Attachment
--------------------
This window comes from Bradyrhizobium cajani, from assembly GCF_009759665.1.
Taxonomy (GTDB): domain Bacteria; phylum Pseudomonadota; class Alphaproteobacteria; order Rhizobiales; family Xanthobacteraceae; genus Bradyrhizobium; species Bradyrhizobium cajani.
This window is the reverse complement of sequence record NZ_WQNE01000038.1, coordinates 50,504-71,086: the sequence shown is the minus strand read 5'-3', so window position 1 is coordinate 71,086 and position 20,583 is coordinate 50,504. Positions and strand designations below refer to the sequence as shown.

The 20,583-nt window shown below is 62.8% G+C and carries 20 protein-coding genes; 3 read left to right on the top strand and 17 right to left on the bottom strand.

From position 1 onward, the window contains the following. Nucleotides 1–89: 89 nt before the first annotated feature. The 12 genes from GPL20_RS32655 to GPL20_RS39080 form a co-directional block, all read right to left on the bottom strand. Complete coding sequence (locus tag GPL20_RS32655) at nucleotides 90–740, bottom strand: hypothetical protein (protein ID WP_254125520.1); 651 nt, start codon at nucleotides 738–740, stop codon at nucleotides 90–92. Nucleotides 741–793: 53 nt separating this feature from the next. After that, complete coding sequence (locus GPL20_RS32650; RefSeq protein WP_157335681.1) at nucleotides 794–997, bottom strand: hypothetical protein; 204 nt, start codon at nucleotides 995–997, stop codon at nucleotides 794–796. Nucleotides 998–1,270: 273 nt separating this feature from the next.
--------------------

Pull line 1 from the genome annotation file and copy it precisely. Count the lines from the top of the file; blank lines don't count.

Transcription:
This window comes from Bradyrhizobium cajani, from assembly GCF_009759665.1.